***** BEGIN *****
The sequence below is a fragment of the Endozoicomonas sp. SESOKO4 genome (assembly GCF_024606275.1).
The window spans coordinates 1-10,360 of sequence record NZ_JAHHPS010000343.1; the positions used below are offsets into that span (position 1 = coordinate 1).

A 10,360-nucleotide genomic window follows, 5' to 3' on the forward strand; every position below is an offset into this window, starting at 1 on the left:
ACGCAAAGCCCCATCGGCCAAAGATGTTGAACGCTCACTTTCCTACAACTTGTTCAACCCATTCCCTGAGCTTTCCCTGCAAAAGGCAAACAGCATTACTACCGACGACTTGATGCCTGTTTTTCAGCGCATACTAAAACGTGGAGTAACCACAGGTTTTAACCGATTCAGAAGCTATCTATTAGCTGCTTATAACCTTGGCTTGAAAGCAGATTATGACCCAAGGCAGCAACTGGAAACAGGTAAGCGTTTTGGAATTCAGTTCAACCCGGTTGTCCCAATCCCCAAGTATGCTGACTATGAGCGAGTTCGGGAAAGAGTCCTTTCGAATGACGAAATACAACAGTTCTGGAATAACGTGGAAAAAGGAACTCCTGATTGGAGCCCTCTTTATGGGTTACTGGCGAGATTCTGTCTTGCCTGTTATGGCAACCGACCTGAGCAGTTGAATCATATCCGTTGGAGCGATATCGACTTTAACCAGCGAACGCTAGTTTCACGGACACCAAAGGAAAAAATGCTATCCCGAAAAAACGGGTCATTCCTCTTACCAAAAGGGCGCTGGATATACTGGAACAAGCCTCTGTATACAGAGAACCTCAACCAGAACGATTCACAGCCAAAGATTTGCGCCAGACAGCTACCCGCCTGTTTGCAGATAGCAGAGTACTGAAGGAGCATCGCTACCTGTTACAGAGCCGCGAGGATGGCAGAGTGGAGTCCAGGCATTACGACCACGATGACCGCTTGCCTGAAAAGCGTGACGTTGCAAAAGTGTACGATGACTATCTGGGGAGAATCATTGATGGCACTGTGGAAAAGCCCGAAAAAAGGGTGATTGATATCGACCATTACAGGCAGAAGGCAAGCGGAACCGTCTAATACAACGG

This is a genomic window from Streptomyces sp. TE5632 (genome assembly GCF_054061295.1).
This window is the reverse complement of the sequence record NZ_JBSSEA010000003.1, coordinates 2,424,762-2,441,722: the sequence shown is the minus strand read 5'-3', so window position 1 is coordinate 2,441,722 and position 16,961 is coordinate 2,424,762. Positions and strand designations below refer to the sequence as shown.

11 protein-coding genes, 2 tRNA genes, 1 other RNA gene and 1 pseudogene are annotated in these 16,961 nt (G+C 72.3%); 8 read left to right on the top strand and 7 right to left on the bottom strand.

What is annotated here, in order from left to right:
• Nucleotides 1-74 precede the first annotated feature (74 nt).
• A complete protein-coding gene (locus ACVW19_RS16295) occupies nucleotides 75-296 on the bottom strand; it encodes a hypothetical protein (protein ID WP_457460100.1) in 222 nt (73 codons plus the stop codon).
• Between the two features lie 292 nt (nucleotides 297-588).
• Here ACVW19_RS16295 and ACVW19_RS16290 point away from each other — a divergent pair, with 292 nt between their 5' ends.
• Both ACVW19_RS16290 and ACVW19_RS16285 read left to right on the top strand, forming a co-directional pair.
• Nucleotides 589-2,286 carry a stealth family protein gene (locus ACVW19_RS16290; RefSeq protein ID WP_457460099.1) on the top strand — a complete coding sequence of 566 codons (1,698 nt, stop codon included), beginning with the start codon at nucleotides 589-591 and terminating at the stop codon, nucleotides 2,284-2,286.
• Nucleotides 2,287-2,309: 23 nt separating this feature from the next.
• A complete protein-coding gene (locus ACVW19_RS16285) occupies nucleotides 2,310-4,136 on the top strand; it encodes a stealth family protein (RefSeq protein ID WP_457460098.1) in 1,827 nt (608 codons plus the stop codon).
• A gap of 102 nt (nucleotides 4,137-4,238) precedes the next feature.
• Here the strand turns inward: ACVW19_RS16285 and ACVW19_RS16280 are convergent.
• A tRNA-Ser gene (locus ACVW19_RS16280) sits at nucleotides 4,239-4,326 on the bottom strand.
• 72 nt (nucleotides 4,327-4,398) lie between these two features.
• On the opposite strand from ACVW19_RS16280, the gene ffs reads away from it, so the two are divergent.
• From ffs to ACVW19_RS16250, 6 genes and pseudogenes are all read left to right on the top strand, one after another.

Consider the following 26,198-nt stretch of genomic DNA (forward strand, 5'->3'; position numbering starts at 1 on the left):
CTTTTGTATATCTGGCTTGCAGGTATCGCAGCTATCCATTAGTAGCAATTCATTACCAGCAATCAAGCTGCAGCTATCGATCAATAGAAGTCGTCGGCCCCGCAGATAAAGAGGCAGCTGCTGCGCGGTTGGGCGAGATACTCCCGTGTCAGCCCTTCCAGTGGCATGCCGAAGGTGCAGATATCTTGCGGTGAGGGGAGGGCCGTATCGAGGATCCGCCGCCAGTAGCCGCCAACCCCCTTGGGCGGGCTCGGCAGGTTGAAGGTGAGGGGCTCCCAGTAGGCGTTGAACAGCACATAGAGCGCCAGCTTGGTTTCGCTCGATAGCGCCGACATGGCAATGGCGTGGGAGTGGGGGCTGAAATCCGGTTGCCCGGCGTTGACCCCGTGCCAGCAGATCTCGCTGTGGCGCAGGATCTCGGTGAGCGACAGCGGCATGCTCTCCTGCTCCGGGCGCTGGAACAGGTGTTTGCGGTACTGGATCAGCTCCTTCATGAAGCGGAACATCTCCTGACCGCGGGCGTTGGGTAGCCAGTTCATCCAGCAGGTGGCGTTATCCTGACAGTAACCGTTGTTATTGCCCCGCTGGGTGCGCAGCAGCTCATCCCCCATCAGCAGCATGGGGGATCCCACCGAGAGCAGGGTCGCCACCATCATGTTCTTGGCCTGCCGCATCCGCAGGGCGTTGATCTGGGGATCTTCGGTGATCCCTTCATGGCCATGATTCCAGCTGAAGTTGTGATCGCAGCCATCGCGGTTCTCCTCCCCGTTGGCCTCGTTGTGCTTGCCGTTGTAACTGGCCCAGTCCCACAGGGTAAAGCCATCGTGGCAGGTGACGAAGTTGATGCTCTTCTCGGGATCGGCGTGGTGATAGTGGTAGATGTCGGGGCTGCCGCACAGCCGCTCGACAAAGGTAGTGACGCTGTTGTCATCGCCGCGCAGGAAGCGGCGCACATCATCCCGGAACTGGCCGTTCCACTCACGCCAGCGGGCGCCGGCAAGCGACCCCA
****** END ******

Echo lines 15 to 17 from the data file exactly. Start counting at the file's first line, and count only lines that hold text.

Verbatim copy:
• Nucleotides 2,287-2,309: 23 nt separating this feature from the next.
• A complete protein-coding gene (locus ACVW19_RS16285) occupies nucleotides 2,310-4,136 on the top strand; it encodes a stealth family protein (RefSeq protein ID WP_457460098.1) in 1,827 nt (608 codons plus the stop codon).
• A gap of 102 nt (nucleotides 4,137-4,238) precedes the next feature.